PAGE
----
- Flash steam plants that use hot water that is pressurized to convert it to steam, which drives the generator turbines. When the steam cools, the excess water is re-injected into the supply reservoir or used directly, e.g., in space heating. Most geothermal power plants are flash plants.
In some cases, however, low temperature resources can be utilised to create power in binary power plants where heat is transferred from geothermal water to a fluid with a lower boiling point, e.g. ammonia. The heat causes the fluid to turn to steam that drives the turbine.
Another type of geothermal energy, created by ground source heat pumps, has the potential to grow worldwide since it exploits the temperature of the ground rather than needing a true geothermal source. While temperatures above ground vary from day to day, temperatures in the upper ground are near constant. The soil is warmer than the air in winter and cooler than the air in summer, so these pumps transfer heat from the ground into buildings in winter and the reverse in summer.
Slashing CO2 emissions
Geothermal fluids contain variable amounts of gases, mostly nitrogen, carbon dioxide and hydrogen sulphide, depending on the location of the geothermal field. However, most chemicals are concentrated in the return water that is commonly re-injected into the geothermal reservoir where it is heated anew and re-utilised.
The CO2 emissions from electricity produced with high-temperature resources are approximately 10 times less than those from fossil fuels. Those emitted from low-temperature resources used for direct purposes are just a fraction of those from high-temperature fields. In Reykjavik, the CO2 content in low-temperature resources is lower than that of cold groundwater.
Ground source heat pumps also offer much potential for reduction of CO2 emissions. Furthermore, if the electricity that drives the pump is produced from a renewable energy source like hydro or geothermal, CO2 emissions will be zero.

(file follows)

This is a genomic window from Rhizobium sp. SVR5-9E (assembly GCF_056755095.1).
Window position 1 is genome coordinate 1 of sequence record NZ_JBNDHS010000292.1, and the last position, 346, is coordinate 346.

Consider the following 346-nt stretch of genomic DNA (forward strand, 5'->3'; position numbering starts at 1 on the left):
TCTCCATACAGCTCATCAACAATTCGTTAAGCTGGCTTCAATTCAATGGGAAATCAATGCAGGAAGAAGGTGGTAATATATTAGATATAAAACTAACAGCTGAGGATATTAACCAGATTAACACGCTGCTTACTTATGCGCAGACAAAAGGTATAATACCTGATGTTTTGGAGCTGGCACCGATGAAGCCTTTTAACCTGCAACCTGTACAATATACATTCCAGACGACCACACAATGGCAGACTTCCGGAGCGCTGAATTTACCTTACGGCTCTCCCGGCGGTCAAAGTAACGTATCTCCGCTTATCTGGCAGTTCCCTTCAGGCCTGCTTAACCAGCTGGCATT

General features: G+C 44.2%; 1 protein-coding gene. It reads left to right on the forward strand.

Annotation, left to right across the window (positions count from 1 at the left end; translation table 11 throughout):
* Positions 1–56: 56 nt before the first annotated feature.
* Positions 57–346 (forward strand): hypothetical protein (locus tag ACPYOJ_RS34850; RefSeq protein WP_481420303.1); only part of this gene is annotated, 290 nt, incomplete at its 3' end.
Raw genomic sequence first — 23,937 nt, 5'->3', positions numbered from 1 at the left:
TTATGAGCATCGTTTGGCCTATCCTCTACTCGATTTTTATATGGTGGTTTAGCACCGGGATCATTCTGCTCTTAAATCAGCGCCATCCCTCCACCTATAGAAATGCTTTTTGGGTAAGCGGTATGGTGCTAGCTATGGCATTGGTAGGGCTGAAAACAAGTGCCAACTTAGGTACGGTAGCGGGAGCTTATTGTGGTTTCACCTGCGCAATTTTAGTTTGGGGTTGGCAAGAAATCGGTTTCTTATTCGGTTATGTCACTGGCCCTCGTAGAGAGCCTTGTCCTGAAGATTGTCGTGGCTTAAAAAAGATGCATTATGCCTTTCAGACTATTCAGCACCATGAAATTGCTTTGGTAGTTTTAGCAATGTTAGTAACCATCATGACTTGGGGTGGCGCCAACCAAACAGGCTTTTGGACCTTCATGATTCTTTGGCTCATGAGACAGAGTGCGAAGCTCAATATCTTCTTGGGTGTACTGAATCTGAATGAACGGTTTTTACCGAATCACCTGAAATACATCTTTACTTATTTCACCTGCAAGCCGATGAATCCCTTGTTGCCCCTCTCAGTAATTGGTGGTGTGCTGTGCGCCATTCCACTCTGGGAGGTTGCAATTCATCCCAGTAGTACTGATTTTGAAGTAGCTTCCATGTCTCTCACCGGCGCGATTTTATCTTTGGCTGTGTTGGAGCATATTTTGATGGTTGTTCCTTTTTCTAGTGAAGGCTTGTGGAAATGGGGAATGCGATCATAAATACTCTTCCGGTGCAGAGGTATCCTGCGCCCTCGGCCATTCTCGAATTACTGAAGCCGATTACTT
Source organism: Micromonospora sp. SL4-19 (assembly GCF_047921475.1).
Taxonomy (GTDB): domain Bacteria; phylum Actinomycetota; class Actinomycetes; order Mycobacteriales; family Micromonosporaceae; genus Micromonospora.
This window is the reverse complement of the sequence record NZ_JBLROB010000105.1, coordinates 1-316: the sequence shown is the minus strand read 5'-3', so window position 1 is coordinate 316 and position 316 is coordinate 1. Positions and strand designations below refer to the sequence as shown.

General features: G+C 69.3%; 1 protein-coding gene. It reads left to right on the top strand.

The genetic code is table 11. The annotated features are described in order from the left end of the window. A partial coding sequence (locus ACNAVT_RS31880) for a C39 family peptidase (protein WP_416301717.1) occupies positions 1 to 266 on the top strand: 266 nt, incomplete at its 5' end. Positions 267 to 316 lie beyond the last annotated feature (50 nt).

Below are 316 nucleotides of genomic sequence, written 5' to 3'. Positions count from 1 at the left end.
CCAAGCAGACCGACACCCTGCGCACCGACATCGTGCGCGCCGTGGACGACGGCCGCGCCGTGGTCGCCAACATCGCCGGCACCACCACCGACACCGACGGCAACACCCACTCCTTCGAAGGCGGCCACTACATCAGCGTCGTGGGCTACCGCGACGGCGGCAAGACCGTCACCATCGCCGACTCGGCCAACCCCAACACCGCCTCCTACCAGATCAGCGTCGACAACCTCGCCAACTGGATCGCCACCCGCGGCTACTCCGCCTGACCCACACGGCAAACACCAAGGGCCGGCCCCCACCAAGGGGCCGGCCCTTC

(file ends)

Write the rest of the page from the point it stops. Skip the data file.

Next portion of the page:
Digging for answers
With the level of CO2 in the atmosphere continuing to increase, we need to encourage actions that will stabilise levels at below 350 parts per million and therefore lessen the climate change dangers ahead. The development of geothermal resources worldwide is a way to limit the environmental impact of power production.
In Reykjavik, geothermal plays an important role in climate change mitigation. CO2 emissions have been cut by replacing coal and oil for geothermal space heating and Reykjavik is now one of the cleanest capitals in the world.
Thankfully there are developing countries like China (currently the country with the highest direct use of geothermal resources) and Kenya that are interested in emulating Iceland.
“The demand for electricity in Kenya continues to grow and pressure is put on the conventional sources of energy like hydropower and fossil fuels,” said Kenyan geochemist, Sylvia Joan Malimo, a 2009 UNU-GTP Fellow and a KenGen utility employee. “The Kenyan Government plans to further exploit the geothermal fields to supplement the present electricity sources with up to ten times the current geothermal installed capacity.”
Further, research worldwide continues and “enhanced geothermal systems”, that are still in the early stages of development, may offer enormous new potential, according to experts (PDF). Using such new technology to extract stored thermal energy from “dry hot rock” and magma would mean geothermal power could be tapped from places that do not hold underground pockets of steam or heated water.
Surely something as clean and as hot as geothermal is worth harnessing?